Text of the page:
The biggest impact of these storms have been felt in the islands off the coast of Florida, within and beyond the US border – Puerto Rico, the US Virgin Islands, the Florida Keys, Cuba, and others. Jewish Federations of North American have focused our support on the US communities affected, while our partner, the American Jewish Joint Distribution Committee, is supporting Cuba and other island nations. The major focus of our efforts has been in Puerto Rico and St. Thomas, which are both characterized by small Jewish communities deeply affected amidst a sea of misery well-documented in the news media.
None of these communities have communal infrastructure beyond individual synagogues and our support has primarily been directly to affected individuals through the various congregations, and supporting the work of IsraAID and the AFYA Foundation, who are providing humanitarian assistance to the Jewish communities and on a significant non-sectarian basis.
As several of our large Federations are working directly with partners in their own communities or international aid organizations with which they have relationships, the financial information that follows reflects only the funds remitted to JFNA:
Funds Remitted to date in response to Hurricanes Irma/Maria: $900,000
Allocations: $530,000
Mainland Florida Communities:
  • Jewish Federation of Broward County   $20,000
  • Chabad of Broward County                    $50,000
  • Collier County Jewish Federation           $45,000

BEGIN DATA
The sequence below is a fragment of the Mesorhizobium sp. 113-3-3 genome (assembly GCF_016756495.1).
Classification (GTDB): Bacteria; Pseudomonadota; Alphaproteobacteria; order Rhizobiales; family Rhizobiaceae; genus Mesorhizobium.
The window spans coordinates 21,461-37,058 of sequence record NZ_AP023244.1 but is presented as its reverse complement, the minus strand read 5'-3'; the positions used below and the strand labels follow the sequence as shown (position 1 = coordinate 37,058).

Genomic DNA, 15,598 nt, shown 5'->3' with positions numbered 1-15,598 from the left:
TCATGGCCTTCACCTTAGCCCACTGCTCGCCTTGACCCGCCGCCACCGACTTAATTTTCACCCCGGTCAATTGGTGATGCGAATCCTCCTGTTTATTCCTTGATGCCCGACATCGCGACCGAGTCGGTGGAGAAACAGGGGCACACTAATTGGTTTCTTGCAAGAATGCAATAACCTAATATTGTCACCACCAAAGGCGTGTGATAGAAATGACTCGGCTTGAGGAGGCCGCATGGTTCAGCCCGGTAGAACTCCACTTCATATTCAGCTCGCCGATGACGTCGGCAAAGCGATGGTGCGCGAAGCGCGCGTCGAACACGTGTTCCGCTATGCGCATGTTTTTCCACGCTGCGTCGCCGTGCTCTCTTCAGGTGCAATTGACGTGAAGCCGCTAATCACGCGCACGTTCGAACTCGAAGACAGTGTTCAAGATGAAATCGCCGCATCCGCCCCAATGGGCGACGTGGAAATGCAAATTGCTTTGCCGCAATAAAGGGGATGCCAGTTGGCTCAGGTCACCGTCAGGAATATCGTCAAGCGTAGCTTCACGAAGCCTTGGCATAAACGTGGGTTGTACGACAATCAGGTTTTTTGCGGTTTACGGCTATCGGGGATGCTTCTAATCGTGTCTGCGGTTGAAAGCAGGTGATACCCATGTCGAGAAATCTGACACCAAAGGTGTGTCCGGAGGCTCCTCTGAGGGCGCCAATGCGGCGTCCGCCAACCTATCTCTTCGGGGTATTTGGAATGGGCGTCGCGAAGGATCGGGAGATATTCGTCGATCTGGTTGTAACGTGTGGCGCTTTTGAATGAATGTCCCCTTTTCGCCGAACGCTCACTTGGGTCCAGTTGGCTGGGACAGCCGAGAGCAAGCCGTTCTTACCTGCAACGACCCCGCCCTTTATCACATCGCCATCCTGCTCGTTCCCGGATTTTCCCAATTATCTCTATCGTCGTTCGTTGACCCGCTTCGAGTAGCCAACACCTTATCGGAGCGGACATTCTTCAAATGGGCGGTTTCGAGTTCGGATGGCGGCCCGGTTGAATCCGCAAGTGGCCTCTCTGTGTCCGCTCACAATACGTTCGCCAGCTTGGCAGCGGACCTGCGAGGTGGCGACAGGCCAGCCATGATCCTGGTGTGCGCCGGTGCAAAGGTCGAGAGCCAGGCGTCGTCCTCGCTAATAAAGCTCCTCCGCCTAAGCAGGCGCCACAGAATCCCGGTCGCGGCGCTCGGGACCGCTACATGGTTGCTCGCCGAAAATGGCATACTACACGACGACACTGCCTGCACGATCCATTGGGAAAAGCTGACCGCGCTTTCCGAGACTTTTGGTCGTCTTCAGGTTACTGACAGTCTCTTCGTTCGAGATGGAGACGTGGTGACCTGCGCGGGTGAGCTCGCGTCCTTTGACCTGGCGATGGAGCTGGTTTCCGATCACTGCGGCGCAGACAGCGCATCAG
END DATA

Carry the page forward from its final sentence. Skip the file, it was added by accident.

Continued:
• Jacksonville Jewish Federation              $20,000
  • Pinellas County                                       $25,000
Island Communities:
  • Key West congregations        $30,000
  • Puerto Rico congregations     $135,000
  • St. Thomas congregations     $75,000
  • IsraAID in Puerto Rico           $80,000
  • AFYA Foundation                   $50,000
In addition to these funds, with the financial support of UJA Federation of New York, JFNA was able to acquire and deliver 212 urgently needed generators to Jewish communities in Puerto Rico, St. Thomas, and the Keys for distribution to members of the Jewish community and others in need. Several of our Federations, most notably New York, Miami, Broward, and South Palm Beach, have all been engaged in direct relief efforts in the island communities which are not reflected in these numbers.
North Bay Fires in California
The most recent focus of disaster relief efforts has been in response to the extensive wildfires in Napa and Sonoma counties in California. Over the period it took to get the fires contained, a very extensive area was devastated by the fires, resulting in the loss of 7,000 homes.
Within the Jewish community, dozens of Jewish homes were destroyed by fire, and URJ’s Camp Newman was also largely destroyed.  The Jewish Federation of San Francisco, The Peninsula, Marin, and Sonoma Counties and the Jewish Federation of the East Bay Jewish Federation partnered together to create the North Bay Wildfire Relief Fund, and have coordinated their relief efforts during and in the immediate aftermath of the fires. For more information, click here.